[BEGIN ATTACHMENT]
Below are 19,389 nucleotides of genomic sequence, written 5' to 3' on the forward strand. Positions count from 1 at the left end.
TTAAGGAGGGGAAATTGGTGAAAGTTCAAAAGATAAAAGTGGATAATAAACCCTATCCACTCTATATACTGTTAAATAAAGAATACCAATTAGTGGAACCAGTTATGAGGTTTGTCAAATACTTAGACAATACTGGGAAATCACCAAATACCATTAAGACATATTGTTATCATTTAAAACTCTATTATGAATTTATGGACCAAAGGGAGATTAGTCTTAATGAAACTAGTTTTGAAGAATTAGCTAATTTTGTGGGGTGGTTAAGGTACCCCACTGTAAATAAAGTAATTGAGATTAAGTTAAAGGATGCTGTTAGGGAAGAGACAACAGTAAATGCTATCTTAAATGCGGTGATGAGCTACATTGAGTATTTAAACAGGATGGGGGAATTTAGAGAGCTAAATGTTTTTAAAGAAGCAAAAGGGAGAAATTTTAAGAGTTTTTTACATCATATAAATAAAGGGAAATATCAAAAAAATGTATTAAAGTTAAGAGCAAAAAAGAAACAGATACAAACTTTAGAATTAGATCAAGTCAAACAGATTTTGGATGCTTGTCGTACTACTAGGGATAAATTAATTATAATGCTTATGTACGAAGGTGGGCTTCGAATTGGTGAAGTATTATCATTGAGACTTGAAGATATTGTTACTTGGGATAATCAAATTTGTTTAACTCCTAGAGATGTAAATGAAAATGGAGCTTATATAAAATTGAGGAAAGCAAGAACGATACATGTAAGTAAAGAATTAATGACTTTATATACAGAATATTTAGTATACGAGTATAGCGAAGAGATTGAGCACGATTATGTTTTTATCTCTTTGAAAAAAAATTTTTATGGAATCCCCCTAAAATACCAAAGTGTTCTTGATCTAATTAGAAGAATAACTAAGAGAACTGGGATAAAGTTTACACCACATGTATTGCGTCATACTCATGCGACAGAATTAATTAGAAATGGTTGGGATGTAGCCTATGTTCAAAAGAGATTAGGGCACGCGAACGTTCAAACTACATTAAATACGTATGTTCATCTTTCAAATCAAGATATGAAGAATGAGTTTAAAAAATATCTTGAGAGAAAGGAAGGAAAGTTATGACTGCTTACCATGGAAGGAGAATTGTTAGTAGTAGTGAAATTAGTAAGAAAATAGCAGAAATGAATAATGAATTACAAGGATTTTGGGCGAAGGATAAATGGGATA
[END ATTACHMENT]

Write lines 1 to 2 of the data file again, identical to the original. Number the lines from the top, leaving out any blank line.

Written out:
Below are 19,389 nucleotides of genomic sequence, written 5' to 3' on the forward strand. Positions count from 1 at the left end.
TTAAGGAGGGGAAATTGGTGAAAGTTCAAAAGATAAAAGTGGATAATAAACCCTATCCACTCTATATACTGTTAAATAAAGAATACCAATTAGTGGAACCAGTTATGAGGTTTGTCAAATACTTAGACAATACTGGGAAATCACCAAATACCATTAAGACATATTGTTATCATTTAAAACTCTATTATGAATTTATGGACCAAAGGGAGATTAGTCTTAATGAAACTAGTTTTGAAGAATTAGCTAATTTTGTGGGGTGGTTAAGGTACCCCACTGTAAATAAAGTAATTGAGATTAAGTTAAAGGATGCTGTTAGGGAAGAGACAACAGTAAATGCTATCTTAAATGCGGTGATGAGCTACATTGAGTATTTAAACAGGATGGGGGAATTTAGAGAGCTAAATGTTTTTAAAGAAGCAAAAGGGAGAAATTTTAAGAGTTTTTTACATCATATAAATAAAGGGAAATATCAAAAAAATGTATTAAAGTTAAGAGCAAAAAAGAAACAGATACAAACTTTAGAATTAGATCAAGTCAAACAGATTTTGGATGCTTGTCGTACTACTAGGGATAAATTAATTATAATGCTTATGTACGAAGGTGGGCTTCGAATTGGTGAAGTATTATCATTGAGACTTGAAGATATTGTTACTTGGGATAATCAAATTTGTTTAACTCCTAGAGATGTAAATGAAAATGGAGCTTATATAAAATTGAGGAAAGCAAGAACGATACATGTAAGTAAAGAATTAATGACTTTATATACAGAATATTTAGTATACGAGTATAGCGAAGAGATTGAGCACGATTATGTTTTTATCTCTTTGAAAAAAAATTTTTATGGAATCCCCCTAAAATACCAAAGTGTTCTTGATCTAATTAGAAGAATAACTAAGAGAACTGGGATAAAGTTTACACCACATGTATTGCGTCATACTCATGCGACAGAATTAATTAGAAATGGTTGGGATGTAGCCTATGTTCAAAAGAGATTAGGGCACGCGAACGTTCAAACTACATTAAATACGTATGTTCATCTTTCAAATCAAGATATGAAGAATGAGTTTAAAAAATATCTTGAGAGAAAGGAAGGAAAGTTATGACTGCTTACCATGGAAGGAGAATTGTTAGTAGTAGTGAAATTAGTAAGAAAATAGCAGAAATGAATAATGAATTACAAGGATTTTGGGCGAAGGATAAATGGGATA